Brief Speech - International Youth Day - 12th August 2013

12 Aug 2013

Excerpts of Hemant Batra's Speech at International Youth Hostel, Chanakyapuri, New Delhi on 12th August 2013

"When I was invited to preside the Seminar organised by the Mahatma Gandhi Global Foundation on the occasion of International Youth Day designated as such by UN for 12th August, I thought rather I asked myself whether I am youthful enough to address the youth; given the fact that the definition of `youth' as assigned by UN declares a person as youth if one falls within the age bracket of 15-24. I am definitely way beyond that bracket. But then I was reminded that its never too late to be young and feel young. As it is, age is in the mind and if you don't mind your age, you may always be young. My natural clock may state that I am 40 but my mind and heart disbelieve the natural clock. So here I am amongst all of you youthful friends.

As we all know that on the advise and recommendation of World Conference of Ministers for Youth, the General Assembly of UN endorsed the resolution in December, 1999 to designate 12th August as the International Youth Day. The first time the said day was commemorated on 12th August, 2000. Each year a new theme is assigned and this year the theme being `Youth Migration: Moving Development Forward'. I take pride in sharing it with you that in the course of commemorating the International Youth Day this year, the Secretary General of UN, Mr. Ban Ki Moon met a team of young boys an girls from 5 countries belonging to 5 different continents with India being one of the countries apart from Brazil, Nigeria, Lebanon and Brussels.

The current year's them of youth migration has been found to be very fundamental for the development of youth as a result of globalisation. When you think of opportunity, you think of migration; when you think of one world, you think of migration; when you think of shrinking of borders, you think of migration. Migration brings opportunities for youth but it also brings in its manifold risks of discrimination and exploitation in its manifold. The statistics of 2010 provide that youth constituted 27 million of the total migration. The youth cross-border migration has been phenomenal. Its important the we also realize the risk of getting sucked into crime, human trafficking, prostitution etc. whilst migrating. This year's them has been formulated to bring about awareness amongst the youth of various dimensions attached with migration.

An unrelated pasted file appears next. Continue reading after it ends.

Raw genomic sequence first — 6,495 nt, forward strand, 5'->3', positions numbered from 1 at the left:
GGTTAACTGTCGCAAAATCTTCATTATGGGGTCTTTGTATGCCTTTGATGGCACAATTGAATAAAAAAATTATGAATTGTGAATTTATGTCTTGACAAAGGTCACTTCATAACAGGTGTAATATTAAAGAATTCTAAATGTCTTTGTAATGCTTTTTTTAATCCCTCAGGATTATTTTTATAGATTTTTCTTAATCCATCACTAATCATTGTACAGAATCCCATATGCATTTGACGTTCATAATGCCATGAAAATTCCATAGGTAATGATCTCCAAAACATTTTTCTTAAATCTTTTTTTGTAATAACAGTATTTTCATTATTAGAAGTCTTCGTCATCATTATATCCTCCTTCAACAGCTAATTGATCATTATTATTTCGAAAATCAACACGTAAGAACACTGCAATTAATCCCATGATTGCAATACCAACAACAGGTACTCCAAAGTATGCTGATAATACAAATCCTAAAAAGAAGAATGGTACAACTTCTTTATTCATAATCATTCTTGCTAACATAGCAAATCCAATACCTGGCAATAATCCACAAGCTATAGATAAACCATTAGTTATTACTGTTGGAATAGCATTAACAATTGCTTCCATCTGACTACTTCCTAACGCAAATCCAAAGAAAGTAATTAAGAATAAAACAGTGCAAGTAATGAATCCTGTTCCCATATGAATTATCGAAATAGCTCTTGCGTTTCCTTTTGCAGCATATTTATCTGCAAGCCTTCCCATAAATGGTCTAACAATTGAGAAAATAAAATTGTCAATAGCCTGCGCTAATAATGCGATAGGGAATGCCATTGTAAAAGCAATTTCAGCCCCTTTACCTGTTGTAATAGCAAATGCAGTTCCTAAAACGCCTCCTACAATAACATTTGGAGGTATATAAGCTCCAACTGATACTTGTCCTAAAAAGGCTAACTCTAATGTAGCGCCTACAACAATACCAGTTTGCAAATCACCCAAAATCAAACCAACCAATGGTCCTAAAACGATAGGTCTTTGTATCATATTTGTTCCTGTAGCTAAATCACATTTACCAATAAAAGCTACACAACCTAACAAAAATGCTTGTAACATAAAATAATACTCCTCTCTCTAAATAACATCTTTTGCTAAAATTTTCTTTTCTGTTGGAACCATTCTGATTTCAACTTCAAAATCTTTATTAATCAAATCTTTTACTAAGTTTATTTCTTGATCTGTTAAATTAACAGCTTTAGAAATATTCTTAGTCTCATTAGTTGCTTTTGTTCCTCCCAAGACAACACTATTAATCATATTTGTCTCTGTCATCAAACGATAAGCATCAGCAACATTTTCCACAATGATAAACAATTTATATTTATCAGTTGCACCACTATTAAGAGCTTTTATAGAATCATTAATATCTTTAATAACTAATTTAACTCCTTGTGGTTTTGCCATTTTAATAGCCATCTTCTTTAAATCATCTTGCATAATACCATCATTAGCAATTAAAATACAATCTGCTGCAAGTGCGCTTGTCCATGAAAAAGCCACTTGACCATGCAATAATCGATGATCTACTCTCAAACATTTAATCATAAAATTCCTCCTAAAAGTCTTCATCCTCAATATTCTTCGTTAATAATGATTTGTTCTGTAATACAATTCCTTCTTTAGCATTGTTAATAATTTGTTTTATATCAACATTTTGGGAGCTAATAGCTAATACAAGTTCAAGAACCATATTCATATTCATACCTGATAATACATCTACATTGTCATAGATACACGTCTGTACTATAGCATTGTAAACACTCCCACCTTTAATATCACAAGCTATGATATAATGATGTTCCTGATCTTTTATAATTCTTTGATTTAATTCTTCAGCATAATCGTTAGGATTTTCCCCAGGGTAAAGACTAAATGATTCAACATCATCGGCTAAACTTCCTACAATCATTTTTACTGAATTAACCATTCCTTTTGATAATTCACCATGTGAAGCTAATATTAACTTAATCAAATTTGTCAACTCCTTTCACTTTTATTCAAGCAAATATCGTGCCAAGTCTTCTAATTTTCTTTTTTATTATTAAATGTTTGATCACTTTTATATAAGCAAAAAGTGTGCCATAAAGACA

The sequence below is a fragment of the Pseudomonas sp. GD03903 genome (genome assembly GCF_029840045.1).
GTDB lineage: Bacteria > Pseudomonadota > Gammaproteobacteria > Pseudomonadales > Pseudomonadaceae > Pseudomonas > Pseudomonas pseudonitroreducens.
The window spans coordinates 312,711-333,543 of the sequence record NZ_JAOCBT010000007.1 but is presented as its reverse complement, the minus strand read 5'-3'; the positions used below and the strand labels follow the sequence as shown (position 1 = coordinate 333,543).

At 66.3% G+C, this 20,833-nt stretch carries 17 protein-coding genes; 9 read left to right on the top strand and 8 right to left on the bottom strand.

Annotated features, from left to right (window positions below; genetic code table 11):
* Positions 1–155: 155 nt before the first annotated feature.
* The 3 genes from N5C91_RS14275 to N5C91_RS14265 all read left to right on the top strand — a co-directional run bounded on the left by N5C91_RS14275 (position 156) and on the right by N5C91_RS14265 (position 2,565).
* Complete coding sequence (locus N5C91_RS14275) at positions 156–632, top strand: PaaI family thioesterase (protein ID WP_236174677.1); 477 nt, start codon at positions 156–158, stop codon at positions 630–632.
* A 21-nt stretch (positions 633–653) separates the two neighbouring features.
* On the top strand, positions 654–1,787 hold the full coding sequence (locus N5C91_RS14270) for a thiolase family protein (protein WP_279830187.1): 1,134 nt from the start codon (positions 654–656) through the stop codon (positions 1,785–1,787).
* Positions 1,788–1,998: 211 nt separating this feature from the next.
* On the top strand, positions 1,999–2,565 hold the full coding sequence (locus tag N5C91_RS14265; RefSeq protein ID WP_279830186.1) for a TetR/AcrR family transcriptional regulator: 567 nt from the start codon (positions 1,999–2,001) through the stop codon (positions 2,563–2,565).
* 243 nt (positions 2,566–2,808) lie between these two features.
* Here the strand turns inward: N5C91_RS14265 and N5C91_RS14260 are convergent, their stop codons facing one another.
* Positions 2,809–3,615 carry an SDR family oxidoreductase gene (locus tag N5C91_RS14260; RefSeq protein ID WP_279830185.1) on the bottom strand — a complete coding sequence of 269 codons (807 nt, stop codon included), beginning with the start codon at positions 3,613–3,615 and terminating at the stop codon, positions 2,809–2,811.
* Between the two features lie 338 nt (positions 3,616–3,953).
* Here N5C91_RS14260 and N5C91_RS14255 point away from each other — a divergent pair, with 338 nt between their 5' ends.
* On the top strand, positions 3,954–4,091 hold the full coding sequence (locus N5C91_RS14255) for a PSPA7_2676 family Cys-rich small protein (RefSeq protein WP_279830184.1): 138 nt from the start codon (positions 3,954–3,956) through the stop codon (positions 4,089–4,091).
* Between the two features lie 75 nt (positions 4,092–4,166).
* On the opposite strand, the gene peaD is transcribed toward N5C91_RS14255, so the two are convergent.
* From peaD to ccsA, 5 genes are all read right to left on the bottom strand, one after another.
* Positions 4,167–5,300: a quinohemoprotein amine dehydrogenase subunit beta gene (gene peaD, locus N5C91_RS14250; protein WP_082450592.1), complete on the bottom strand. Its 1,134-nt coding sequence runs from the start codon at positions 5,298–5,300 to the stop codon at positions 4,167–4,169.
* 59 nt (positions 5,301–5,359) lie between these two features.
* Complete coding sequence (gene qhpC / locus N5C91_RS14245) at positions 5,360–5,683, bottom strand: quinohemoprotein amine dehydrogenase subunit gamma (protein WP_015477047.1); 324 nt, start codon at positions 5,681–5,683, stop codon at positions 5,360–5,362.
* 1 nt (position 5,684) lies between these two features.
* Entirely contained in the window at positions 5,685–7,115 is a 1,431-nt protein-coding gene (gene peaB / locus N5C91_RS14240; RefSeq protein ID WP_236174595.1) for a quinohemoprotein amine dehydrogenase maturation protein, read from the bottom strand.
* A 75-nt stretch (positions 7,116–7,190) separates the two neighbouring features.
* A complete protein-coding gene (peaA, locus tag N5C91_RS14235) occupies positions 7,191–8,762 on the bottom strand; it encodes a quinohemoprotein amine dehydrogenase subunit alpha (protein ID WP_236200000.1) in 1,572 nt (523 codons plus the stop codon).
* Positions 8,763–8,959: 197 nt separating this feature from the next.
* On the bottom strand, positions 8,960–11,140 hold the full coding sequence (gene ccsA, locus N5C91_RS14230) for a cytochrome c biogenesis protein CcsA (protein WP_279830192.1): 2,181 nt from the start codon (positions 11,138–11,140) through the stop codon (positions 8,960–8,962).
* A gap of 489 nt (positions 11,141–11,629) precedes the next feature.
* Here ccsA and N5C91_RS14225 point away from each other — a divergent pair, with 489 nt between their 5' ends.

Finally, I will close my address by sharing an insightful thought with all of you, there was a young boy who got into a healthy habit of taking morning walks along the beachside of the sea near his home. Each day he noticed that hundreds of star fish got thrown onto the shore - beach by high sea tides and when tides used to recede most of these fish will stay put to suffer and die on the shore. He used to feel very bad an helpless; but one day he decided to throw the suffering fish back into the sea so they could survive. Obviously, he could throw only a few back into the sea. He was noticed doing this rescue work by one old man. That old man one day questioned him that what difference does it make because you are able to throw back only a handful of fish out of hundreds of these fish which lie there dying. The young boy picked up one fish and while throwing it back into the sea, he told the old man 'it made difference to this particular fish'.

So all of you must remember that never weigh the extent of help you can give and never be judgemental whilst helping anyone. Even a tiny help can mean a lot to the one who is helped........

God Bless!!"

*Hemant Batra is Secretary General of SAARCLAW, a regional apex body of SAARC; He is Chairman of Kaden Boriss, Lawyers - India; and Consultant to UNDP & UNAIDS.